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Ceremonies /
Greeting Shabbat in a Seminar

"And they shall beat their swords into plowshares and their spears into pruning hooks; nation shall not lift the sword against nation, neither shall they learn war anymore".

Isaiah 2:4

Welcoming the Shabbat

Annual Seminar Topic – Zionism in Peaceful Ways

Youth Movement Circle

December 2010, Tevet, 5771


Blessed are you G-d, our Lord, king of the universe, who sanctified us with his commandments and ordered us to light the Shabbat candles (traditional version)

Shabbat is the relaxation after production and the beginning new production. It's a spiritual Sabbatical to renew spirits. A person who had not produced anything in the weekdays, will not appreciate the flavor of Shabbat, and he who does not know the flavor of Shabbat, will not realize the flavor of doing. Shabbat in the life of a producer, as in the life of an entire nation, is virgin soil for the type of thought that leads to actions.

Thought precedes actions, Shabbat is the bliss of the complete rest that follows action, in order to repeat and carry out another and another achievement that had already been contemplated.

(Zalman Shazar)

Welcome Shabbat,

Please bring with you the restfulness

and tranquility that follows a diversified week filled with bustling action and educational work. The void in which we could shape endless dreams –

together and separately.


Blessed is your candle.

(Movement Version)


"It is a proper thing - that all of humanity unite into a single family and put an end to all provocations and all evil attributes..."  (Rabbi Abraham Isaac Kook)

The sixth day. And the heavens and the earth and all their complements were finished. And G‑d finished by the Seventh Day His work which He had done, and He rested on the seventh day from all His work which He had done. And G‑d blessed the seventh day and made it holy, for on it He rested from all His work, which G‑d had created to do.
Attention Gentlemen!

Blessed are You, Lord our G‑d, King of the world, who creates the fruit of vine.

Blessed are You, Lord our G‑d, king of the world, who made us holy with His commandments and favored us, and gave us His holy Shabbat, in love and favor, to be our heritage, as a reminder of the Creation. It is the first of the holy festivals, commemorating the exodus from Egypt.
For You have chosen us and sanctified us from among all the nations, and with love and goodwill given us Your holy Shabbat as a heritage.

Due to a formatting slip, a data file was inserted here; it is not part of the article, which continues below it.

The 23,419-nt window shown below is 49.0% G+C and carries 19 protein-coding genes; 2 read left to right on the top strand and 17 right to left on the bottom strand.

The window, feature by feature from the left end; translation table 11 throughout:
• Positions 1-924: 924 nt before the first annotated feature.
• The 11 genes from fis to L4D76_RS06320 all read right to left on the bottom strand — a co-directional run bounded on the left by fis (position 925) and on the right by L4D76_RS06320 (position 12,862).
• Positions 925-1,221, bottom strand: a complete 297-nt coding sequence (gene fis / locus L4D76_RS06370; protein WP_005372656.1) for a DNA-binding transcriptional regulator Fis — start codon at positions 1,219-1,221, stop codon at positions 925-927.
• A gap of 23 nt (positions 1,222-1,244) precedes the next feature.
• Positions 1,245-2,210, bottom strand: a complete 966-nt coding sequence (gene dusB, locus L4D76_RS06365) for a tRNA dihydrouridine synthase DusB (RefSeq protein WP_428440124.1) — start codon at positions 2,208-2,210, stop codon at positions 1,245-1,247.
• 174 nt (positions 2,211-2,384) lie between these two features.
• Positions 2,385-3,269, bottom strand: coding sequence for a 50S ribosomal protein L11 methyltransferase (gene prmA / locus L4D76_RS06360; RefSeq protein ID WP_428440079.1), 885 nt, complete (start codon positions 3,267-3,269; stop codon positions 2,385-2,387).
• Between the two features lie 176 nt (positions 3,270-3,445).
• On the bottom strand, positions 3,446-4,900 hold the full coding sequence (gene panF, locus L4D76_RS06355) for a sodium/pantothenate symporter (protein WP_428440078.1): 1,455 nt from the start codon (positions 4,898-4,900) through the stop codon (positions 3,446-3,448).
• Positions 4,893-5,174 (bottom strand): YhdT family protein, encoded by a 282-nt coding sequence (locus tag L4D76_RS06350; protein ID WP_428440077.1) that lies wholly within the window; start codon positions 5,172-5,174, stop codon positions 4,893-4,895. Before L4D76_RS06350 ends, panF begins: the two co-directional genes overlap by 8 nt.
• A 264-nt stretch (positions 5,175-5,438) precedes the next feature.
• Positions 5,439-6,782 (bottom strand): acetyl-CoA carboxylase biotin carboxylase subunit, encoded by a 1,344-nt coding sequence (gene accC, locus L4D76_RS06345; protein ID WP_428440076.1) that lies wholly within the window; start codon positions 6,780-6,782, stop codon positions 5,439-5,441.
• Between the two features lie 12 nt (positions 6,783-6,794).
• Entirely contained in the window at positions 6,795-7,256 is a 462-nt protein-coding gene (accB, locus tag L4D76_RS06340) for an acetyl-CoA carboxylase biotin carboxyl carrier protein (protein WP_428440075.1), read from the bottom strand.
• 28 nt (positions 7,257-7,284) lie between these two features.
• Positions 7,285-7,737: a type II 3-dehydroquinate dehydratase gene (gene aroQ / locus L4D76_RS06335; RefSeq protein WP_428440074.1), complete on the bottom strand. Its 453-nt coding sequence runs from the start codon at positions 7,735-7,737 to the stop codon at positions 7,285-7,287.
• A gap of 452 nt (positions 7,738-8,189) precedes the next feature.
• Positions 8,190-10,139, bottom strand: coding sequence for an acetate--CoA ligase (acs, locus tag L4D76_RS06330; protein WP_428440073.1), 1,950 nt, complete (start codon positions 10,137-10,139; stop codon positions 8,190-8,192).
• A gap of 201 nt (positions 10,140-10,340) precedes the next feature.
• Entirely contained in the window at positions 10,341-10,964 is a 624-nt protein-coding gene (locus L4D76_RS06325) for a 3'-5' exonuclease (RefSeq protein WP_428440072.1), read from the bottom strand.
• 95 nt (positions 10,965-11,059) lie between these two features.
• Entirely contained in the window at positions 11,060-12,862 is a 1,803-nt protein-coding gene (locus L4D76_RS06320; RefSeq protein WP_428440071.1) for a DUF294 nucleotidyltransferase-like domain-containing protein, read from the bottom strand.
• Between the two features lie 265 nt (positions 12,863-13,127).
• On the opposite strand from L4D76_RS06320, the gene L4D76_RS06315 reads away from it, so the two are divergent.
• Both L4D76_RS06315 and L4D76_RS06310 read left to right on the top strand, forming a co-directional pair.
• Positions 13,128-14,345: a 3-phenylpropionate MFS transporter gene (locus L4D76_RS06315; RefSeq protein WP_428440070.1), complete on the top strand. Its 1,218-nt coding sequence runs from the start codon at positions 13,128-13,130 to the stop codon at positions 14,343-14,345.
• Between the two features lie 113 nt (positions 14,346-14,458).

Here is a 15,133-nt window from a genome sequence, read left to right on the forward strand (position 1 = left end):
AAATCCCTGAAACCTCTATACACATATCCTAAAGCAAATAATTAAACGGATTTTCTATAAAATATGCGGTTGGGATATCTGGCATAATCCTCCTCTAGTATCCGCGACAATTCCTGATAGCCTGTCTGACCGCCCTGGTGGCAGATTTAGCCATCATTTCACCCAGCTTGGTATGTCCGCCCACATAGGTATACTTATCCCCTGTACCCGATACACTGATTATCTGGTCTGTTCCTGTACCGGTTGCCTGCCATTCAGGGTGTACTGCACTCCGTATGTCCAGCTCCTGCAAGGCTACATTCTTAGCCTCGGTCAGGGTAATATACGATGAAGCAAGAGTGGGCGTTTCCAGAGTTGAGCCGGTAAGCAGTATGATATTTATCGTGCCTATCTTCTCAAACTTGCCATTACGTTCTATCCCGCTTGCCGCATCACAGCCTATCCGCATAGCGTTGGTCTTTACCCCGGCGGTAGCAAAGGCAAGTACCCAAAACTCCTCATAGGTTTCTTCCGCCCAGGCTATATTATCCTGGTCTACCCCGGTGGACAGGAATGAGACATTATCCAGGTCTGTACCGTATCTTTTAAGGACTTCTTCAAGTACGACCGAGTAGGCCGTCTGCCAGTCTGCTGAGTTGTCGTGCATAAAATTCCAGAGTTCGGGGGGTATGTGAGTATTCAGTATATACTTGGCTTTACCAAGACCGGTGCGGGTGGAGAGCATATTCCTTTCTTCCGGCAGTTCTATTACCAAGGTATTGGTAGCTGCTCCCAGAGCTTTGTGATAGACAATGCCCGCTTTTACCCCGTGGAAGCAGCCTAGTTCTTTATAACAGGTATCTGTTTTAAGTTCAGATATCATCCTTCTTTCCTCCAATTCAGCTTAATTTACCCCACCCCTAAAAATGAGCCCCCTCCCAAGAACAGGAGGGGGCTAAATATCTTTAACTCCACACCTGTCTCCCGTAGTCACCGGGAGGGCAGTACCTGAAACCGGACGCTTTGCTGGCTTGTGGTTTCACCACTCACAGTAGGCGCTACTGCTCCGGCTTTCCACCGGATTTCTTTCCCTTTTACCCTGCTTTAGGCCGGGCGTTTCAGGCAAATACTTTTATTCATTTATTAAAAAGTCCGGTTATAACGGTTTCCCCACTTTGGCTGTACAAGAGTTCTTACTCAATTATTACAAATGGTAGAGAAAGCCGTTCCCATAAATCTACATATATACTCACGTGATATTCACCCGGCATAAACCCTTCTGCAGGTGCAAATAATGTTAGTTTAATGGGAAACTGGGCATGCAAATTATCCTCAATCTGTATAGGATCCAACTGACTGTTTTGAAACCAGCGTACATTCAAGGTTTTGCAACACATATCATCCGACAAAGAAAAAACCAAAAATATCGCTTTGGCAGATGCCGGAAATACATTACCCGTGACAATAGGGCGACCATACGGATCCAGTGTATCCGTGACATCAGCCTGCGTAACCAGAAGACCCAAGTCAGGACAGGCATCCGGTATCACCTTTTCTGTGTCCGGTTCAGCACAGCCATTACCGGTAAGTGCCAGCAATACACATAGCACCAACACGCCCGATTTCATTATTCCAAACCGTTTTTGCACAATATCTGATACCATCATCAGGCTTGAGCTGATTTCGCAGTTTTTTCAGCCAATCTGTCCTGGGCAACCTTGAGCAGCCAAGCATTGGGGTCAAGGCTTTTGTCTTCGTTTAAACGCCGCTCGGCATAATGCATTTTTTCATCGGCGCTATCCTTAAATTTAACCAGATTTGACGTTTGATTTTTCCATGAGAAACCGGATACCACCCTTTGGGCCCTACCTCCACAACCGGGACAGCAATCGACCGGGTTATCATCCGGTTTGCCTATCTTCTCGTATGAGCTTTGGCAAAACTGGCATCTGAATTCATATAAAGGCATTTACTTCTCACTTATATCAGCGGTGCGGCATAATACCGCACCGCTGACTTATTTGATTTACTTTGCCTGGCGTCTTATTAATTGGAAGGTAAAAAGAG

Blessed are You, Lord, who sanctifies Shabbat.

(Traditional Version)




Angels of Peace

Sublime Angels

From the King of all Kings



Welcome in Peace

Angels of Peace

Sublime Angels

From the King of all Kings



May you Go in Peace...


"And I shall give peace onto the land... and no sword shall path through your land" (Leviticus 26:6)


The Blessing Over Bread

Blessed are you G-d our Lord, king of the universe, who brings forth bread from the earth (traditional version)

We shall say the blessing over bread

as a symbol of man's production,

his labor and the fruits of his work.

Since he has the liberty to choose between good and bad –

and he chose the good.

(Movement version)

May Everything

May everything

belong to everyone

who can benefit it

The child - to the motherly woman, so that he may grow,

the wagon - to the skilled wagon driver so that he may lead it well,

and the land to those who irrigate it so that it may give forth its produce on time.

And it would be in my heart like a burning fire, confined in my bones (Jeremiah 20, 9)

He Who Makes Peace

He who makes peace in his high places

Shall make peace over us

And on all of Israel

And say Amen.

He shall make peace, he shall make peace

Peace unto us and on all of Israel


The Maharal of Prague said: That which is called peace, referring to its definition as 'completion', is referred to as such - since peace completes reality, to the extent that it achieves a state of completion, with no fault.

Netivot Olam 2 – Netiv Hashalom – Chapter 1

Rabbi Muna said: And all three of them (Judgement, truth, peace) are one: If judgement is arrived at truth and peace are achieved.